Here’s an example: On the first day of the next school year, 15 UFT members in one school all put in a request to use three vacation days for the three days before Thanksgiving. The principal must approve the requests of a reasonable number of staff in seniority order. Those staff members whose requests were denied will have access to the expedited arbitration process if they believe the principal did not have a compelling reason to deny the request. If the denial is upheld in the expedited arbitration process, these members will be able to schedule vacation days for a different time.

Which type of seniority is being used as a tiebreaker?

Citywide excessing seniority will be used.

Is there a maximum number of people who can be scheduled for the same period of vacation time?

No, the standard that the arbitrator used is a “reasonable” number. In cases where there is a dispute about this reasonable number, the UFT can take the case to expedited arbitration.

What happens to unused vacation days?

Unused vacation days do not expire. When you retire or resign, vacation days can be cashed in on a one-for-one basis, at the value of a day’s pay according to your salary at the time you leave your DOE employment. Someone who retires 10 years from now could get greater value when cashing in vacation days, since they would most likely be earning a higher salary rate at that time.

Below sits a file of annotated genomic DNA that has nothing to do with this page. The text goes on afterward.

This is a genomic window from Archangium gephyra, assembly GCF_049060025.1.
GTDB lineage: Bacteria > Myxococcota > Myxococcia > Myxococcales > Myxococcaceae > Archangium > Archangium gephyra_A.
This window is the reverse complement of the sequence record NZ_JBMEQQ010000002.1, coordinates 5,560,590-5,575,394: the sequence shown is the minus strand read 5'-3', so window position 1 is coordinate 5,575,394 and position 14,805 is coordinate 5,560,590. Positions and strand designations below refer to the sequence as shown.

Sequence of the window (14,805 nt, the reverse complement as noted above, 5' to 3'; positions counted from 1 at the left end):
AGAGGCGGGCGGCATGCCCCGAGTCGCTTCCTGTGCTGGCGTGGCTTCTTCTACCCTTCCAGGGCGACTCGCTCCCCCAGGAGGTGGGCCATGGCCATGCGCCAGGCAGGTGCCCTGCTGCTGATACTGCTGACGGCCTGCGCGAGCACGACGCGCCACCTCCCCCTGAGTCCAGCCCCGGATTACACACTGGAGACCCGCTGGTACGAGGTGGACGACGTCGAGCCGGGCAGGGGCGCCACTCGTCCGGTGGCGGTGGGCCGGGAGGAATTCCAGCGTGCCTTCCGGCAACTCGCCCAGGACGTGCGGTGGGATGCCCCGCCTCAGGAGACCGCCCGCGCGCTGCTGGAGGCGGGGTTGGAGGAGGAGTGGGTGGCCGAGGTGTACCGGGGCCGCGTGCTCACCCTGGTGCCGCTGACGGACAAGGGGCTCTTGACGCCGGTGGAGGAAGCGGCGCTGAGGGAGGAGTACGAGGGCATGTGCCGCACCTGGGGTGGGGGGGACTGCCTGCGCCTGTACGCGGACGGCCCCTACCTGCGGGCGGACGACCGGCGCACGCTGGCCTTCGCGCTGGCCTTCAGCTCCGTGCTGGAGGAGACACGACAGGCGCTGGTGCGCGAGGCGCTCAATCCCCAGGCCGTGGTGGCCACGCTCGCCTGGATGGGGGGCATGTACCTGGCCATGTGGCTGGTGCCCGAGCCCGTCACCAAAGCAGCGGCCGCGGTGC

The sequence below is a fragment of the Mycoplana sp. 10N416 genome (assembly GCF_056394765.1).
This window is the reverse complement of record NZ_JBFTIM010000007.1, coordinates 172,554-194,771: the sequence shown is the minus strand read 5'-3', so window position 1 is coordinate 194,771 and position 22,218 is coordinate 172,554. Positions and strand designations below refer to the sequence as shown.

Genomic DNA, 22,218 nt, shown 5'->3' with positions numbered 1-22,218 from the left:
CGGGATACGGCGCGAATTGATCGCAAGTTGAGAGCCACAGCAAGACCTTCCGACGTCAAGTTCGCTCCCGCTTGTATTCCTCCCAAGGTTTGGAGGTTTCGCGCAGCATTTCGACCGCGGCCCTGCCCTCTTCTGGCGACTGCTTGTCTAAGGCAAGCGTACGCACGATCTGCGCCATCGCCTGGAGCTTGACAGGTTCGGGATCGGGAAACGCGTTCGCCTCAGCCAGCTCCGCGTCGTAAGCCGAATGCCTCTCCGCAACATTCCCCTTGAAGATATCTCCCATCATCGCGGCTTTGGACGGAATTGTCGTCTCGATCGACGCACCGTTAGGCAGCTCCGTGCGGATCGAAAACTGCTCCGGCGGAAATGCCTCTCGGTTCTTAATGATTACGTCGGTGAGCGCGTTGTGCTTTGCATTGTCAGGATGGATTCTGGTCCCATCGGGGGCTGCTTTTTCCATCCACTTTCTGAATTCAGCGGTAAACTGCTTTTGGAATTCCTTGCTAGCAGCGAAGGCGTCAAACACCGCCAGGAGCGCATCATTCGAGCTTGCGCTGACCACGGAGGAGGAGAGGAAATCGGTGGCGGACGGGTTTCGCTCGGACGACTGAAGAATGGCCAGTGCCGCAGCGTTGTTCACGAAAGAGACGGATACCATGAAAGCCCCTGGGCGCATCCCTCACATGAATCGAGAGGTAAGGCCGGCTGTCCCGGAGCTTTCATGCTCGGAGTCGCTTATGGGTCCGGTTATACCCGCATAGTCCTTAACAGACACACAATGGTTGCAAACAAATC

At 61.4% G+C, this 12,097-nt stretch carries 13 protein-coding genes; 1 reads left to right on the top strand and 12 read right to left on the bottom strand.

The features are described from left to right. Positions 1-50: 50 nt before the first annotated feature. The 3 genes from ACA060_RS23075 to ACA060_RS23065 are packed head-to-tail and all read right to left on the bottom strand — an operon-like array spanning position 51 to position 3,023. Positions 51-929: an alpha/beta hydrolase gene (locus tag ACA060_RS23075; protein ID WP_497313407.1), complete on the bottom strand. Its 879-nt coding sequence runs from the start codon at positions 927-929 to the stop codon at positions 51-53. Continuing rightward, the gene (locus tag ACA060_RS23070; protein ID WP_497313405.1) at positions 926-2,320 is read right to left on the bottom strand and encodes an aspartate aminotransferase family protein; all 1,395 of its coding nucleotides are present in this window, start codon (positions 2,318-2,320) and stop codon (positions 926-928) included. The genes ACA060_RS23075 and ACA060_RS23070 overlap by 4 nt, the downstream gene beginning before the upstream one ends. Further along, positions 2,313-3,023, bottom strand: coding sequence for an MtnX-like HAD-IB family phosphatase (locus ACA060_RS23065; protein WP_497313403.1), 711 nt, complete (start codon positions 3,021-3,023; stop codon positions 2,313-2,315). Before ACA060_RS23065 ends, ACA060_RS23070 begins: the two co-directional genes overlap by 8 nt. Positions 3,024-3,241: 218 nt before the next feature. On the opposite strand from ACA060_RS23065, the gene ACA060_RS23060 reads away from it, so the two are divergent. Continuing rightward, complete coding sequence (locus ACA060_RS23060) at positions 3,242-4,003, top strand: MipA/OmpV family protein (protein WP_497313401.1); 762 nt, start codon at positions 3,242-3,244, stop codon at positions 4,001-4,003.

Can these days be used as part of discipline for absences?

No. The arbitration explicitly says that no employee will be subject to discipline for the use of vacation days.

I worked seven days in the 2020 spring break, but I didn’t receive seven vacation days from the DOE. What can I do?

Members with low CAR balances were shortchanged. The DOE only converted CAR days that employees had in their banks on Feb. 1. If employees had at least four CAR days, they got four CAR days converted to four vacation days. If they had only three CAR days, they got three converted to vacation days, and so forth.

The UFT disagrees with the DOE’s interpretation of the arbitrator’s decision. Its position is that members are owed a vacation day for each day they worked during the 2020 spring break and should not be penalized for having a lower CAR day balance due to parental leave or illness. The union is fighting to get those members the full value of the time worked and has asked the arbitrator to intervene in the dispute.

Am I responsible for preparing lesson plans for my students on vacation days?

The arbitration ruling does not address this topic. The union is seeking more clarity from the arbitrator about the scope of members’ responsibilities in that regard.

President Mulgrew on the podium

Union wins spring break 2020 fight

In a decision that UFT members have been waiting for since the early days of the pandemic, an independent arbitrator ruled on Jan. 5 that members will receive a vacation day — a brand-new type of day — for each day they worked during the 2020 spring break.

Related Topics: Coronavirus